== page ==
• the second interface-aggregate is also suitable
    • to issue the information to the other associated MIE via the first fiber and
    • receiving the information from that other associated MIE via the second fiber,
each bidirectional link between two nodes being auto-secured by 1 + 1 Multiplex Section Protection.

In this case, to simplify the implementation of the invention, it is preferable that, for each MIE, information broadcasts to destination of an associated EIM through the first fiber and the second fiber take place at the same wavelength.

According to a first embodiment particular of the invention, for each MIE, the transmission information to an associated MIE and the issue of information from this MIE associated with destination of said MIE take place at the same length wave.

According to a second embodiment particular, for each MIE, the transmission of information to an associated MIE and the broadcast information from this destination MIE said MIE occur at different wavelengths.

In a particular embodiment of invention, at least one of the MIEs further allows relay information from another IPM and intended for an MIE associated with this other MIE.

In this case, in order to protect oneself vis-à-vis of a breakdown of the MIE which relays the information, these are also issued by said other MIE at once by the first interface-aggregate and the second interface-aggregate of this other MIE.

We then use the conduit protection known in the HNS standard.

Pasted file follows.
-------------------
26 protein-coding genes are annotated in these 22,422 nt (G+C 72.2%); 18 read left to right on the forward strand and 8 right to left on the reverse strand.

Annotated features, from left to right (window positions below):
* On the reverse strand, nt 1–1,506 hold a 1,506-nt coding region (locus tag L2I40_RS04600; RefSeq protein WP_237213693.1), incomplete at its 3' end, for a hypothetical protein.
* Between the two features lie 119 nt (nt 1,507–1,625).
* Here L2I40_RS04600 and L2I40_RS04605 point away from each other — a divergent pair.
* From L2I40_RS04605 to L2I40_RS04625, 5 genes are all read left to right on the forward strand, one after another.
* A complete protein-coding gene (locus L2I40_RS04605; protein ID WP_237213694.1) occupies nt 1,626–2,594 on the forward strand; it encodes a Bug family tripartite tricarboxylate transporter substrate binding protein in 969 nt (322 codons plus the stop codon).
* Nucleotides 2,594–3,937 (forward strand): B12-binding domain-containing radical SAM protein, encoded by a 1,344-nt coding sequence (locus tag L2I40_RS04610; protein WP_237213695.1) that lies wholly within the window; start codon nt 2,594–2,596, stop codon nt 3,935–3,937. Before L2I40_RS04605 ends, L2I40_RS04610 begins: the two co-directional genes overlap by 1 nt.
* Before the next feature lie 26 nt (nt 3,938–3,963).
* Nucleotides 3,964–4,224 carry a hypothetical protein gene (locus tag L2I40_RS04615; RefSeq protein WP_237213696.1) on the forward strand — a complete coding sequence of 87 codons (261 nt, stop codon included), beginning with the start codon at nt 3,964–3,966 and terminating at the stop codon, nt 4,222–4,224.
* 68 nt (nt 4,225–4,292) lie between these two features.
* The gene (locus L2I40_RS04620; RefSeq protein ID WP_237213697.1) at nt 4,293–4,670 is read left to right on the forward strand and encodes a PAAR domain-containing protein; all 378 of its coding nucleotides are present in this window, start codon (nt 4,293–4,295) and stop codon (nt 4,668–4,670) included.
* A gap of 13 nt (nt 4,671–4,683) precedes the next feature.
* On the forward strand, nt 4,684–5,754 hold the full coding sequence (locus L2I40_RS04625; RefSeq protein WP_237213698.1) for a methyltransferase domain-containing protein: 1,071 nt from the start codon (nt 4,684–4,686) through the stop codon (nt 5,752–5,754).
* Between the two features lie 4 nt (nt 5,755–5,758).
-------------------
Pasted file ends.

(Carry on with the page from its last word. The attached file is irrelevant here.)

In the network object of the invention, least one of the links can be established between two physically non-adjacent nodes of the network:

The "logical distribution" of the nodes, that is, the assignment of wavelengths, is independent of the physical implantation of the nodes and may be different from this implantation physical.

We have every freedom to associate logically the MIE to optimize the configuration network and in particular to reduce the traffic that is relayed by the nodes.

EOIS can include devices optical (filters, diffraction gratings for example) to insert and extract wavelengths fixed or, on the contrary, other optical devices tunable to insert and extract lengths wave that can be selected.

BRIEF DESCRIPTION OF THE DRAWINGS

The present invention will be better understood on reading examples of embodiments given hereinafter, purely by way of indication and in no way limiting, with reference to the appended drawings in which:

  • FIG. 1 is a schematic view of a particular embodiment of the ring network object of the invention,
  • FIG. 2 is a schematic view of one of the nodes of the network represented in FIG. 1,
  • FIG. 3 diagrammatically illustrates the normal circuit and the emergency circuit which are used in this network of FIG. 1,
  • FIG. 4 is a schematic view of another particular embodiment of the invention,
  • FIG. 5 represents a traffic matrix that can be used with this network, and
  • FIG. 6 illustrates the advantage of the invention for implementing this traffic matrix, with respect to a known network using electronic technology.
DETAILED PRESENTATION OF PARTICULAR EMBODIMENTS

The ring network according to the present invention, which is schematically represented on the Figure 1, is intended for the transmission of information in optical form, multiplexed in wavelength.

This network comprises several nodes, or stations, four in number in the example shown in Figure 1.

These nodes respectively bear the references N1, N2, N3 and N4 and are arranged in this order along the network, node N4 being adjacent to the node N1.